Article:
Extra Credit: How To Be A Comedian 101

For 2022, Whalebone has teamed up with Graduate Hotels, beautifully designed places to stay in college towns across the US, to bring our audiences four in-person event experiences at select Graduate locations. Aptly named “The Extra Credit Series”—these events coincide with some better than good Whalebone Magazine issue themes for the year: Comedy, Photography, National Parks, and Dolly Parton—each event is tailored to a theme and will impart a little knowledge, a few laughs, and hopefully, a good time had by all. 

A hand holds a fan of black tickets that read "the extra credit event series"
Several people stand under lights in a room before the comedy show
A bar stand pour a drink into a clear glass sitting on a counter. In the foreground, a person is leaning on the counter.

The first edition of Extra Credit took place at Graduate Roosevelt Island with a night of comedy, featuring talent curated by the ever-funny Seth Herzog of The Tonight Show. We asked him the following…

The part of a comedy career that always surprises people…

One of the great tenants in starting out in comedy is the axiom—take every gig. Perform as much as you can, all the time. That builds character and strength on stage and being able to handle or not freak out over any weird circumstances. One thing I’ve realized over the years is that people seem to think you can throw up “comedy” shows anywhere and it will work. So untrue. Comedy is a VERY delicate art and needs the exact right circumstances to survive and thrive. SO many times I’ve been asked to do a show (and this is well into my career) where there’s no stage, or there’s no mic, or there are no lights, or everyone will be standing the whole time. Way more times than you’d imagine. I’ve learned when someone asks me to do a show, and it’s not a place that normally does comedy, there’s a long list of questions you have to ask and get “yes’s” from before you do it. First one: will there be a mic and a speaker? You’d be surprised how many times the answer is a long pause…

The strangest experience you’ve had while living out of hotels…

One time in Cleveland I was staying at the Holiday Inn across the street from the Rock & Roll Hall of Fame. It was a Saturday night, I was in the hotel bar with a few guys I knew, and a large group of bachelorettes from Toledo came in. They had come from Toledo to Cleveland to party in the “big town.” But they didn’t know where to go. And I didn’t know either. So I said, “come up to my room,” and they did. We got pitchers from the bar and brought everyone upstairs and partied in the hotel until late.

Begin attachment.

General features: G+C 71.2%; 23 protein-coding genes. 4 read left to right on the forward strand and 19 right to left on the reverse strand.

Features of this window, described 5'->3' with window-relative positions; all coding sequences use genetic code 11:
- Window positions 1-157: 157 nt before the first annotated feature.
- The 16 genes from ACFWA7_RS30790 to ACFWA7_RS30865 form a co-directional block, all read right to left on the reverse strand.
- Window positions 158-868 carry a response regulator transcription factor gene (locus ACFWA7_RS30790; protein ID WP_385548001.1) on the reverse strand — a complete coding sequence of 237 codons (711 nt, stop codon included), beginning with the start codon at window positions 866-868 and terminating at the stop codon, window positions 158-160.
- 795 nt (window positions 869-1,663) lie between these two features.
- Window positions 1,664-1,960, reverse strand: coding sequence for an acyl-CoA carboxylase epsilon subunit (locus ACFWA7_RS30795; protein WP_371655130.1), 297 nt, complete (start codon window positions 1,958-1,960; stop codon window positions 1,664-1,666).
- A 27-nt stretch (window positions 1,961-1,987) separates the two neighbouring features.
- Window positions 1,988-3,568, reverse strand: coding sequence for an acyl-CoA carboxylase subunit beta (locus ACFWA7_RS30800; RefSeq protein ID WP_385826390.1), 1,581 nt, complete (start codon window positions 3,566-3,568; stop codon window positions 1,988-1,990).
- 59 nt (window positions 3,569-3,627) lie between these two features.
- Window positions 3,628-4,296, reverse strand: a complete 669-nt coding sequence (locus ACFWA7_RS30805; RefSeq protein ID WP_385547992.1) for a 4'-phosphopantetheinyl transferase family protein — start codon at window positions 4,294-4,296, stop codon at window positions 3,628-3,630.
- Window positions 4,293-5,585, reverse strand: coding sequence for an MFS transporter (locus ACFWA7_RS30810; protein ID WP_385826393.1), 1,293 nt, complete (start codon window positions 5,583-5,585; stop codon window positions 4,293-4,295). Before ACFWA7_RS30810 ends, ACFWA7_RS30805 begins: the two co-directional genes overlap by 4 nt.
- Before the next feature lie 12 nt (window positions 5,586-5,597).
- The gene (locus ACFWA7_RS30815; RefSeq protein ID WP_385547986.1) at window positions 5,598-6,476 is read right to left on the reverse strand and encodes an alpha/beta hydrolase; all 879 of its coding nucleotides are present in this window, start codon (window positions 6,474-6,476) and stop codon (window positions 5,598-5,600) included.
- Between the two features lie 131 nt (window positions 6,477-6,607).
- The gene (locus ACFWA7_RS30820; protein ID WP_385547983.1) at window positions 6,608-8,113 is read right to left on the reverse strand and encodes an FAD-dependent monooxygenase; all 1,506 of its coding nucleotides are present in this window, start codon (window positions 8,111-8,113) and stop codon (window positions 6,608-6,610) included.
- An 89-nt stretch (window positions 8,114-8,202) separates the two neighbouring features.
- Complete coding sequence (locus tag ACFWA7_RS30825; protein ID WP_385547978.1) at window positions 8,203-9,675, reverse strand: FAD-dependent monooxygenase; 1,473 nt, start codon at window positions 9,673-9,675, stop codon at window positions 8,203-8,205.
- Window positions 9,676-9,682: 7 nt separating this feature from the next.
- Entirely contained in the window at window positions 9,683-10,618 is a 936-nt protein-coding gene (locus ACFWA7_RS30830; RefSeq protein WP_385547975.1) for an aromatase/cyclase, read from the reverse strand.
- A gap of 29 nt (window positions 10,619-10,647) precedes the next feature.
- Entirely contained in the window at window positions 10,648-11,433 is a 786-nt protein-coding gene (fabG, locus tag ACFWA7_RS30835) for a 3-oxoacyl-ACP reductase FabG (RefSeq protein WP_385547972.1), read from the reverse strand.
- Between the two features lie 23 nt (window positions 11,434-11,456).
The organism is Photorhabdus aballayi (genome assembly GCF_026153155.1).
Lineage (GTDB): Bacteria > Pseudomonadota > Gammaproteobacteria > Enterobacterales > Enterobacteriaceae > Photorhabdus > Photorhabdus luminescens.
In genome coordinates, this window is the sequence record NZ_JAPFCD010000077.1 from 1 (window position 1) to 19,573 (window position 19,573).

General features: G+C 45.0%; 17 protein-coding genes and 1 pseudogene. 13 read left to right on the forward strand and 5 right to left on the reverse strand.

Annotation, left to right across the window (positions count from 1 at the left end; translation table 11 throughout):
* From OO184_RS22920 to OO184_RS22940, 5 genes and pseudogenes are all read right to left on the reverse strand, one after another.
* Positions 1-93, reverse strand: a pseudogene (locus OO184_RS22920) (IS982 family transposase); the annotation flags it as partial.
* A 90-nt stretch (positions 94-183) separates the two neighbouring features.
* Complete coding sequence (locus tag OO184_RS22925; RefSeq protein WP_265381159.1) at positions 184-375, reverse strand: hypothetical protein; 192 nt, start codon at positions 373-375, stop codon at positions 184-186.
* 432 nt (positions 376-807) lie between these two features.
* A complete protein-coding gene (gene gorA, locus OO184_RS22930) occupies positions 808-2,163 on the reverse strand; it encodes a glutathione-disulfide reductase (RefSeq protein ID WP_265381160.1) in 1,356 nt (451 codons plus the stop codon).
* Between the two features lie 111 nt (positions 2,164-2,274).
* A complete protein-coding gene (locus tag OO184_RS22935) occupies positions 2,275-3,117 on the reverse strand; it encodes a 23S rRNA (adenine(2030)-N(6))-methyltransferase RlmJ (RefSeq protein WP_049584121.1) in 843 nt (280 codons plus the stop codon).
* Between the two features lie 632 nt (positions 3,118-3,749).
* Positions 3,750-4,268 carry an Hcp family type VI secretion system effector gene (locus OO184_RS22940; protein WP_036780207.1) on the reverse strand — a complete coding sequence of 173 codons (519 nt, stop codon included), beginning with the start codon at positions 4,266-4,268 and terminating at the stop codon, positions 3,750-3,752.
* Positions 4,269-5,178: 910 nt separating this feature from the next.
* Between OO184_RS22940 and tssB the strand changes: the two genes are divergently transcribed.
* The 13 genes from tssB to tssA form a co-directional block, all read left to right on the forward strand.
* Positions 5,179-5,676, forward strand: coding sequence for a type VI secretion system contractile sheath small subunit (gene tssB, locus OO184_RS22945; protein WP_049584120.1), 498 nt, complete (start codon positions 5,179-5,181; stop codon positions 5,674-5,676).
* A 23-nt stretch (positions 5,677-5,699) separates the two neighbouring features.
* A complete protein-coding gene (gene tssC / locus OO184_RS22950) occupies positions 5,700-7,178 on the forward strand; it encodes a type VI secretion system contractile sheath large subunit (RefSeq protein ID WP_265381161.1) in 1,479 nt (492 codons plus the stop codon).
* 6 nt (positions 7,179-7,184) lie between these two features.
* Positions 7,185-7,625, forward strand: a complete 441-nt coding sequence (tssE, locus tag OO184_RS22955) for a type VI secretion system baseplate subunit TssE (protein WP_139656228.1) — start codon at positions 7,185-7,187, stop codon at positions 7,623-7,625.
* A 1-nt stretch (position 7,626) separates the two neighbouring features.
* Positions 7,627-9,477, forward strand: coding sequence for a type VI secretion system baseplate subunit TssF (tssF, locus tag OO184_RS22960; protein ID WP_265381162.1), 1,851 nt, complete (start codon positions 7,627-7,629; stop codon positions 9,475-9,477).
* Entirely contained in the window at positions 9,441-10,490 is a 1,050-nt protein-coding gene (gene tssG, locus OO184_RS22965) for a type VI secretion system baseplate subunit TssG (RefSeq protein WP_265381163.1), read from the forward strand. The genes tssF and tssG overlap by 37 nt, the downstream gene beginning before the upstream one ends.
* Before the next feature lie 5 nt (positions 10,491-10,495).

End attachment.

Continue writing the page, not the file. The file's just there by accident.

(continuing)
Advice for up-and-coming comics…

I get that you want to be big on TikTok or YouTube. And the way to do that is to do outrageous pranks, etc. But pranking innocent folks does not make you a “comedian.” If you want to be a comedian—perform on stage. All the time. Now, you can film it and post clips, that’s fine. BUT I really advise you to not do that [film] for the first three years of performing. I know that sounds so stupid, but you’d much rather post clips of great seasoned performances than half-assed bits that only you think went well.

Seth is sage. A little more on the event…

The “How to Be a Comedian 101” Lineup:

Eddie Pepitone, Jo Firestone, Morgan Murphy, James Austin Johnson, and Matt Friend. The show was followed by an after-party at The Panorama Room, the rooftop bar at The Graduate Roosevelt Island where you can catch the best view of NYC. Tunes by Khalil Asmall at the after-party.

James Austin Johnson performs on a stage at the Extra Credit Event Series by Graduate Hotels and Whalebone Magazine. He's holding a microphone and wears a green jacket and light pants and stands in front of a stool.
Morgan Murphy performs on a stage at the Extra Credit Event Series by Graduate Hotels and Whalebone Magazine. She's holding a microphone and wears a long dark coat and stands in front of a stool.
Jo Firestone performs on a stage at the Extra Credit Event Series by Graduate Hotels and Whalebone Magazine. She's holding a microphone and wears a long sleeve black shirt and dark pants and stands in front of a stool.
Eddie Pepitone performs on a stage at the Extra Credit Event Series by Graduate Hotels and Whalebone Magazine. He's holding a microphone and wears an orange fedora and stands in front of a stool.
Matt Friend performs on a stage at the Extra Credit Event Series by Graduate Hotels and Whalebone Magazine. He's holding a microphone and wears a dark blazer, white shirt, and jeans and stands in front of a stool.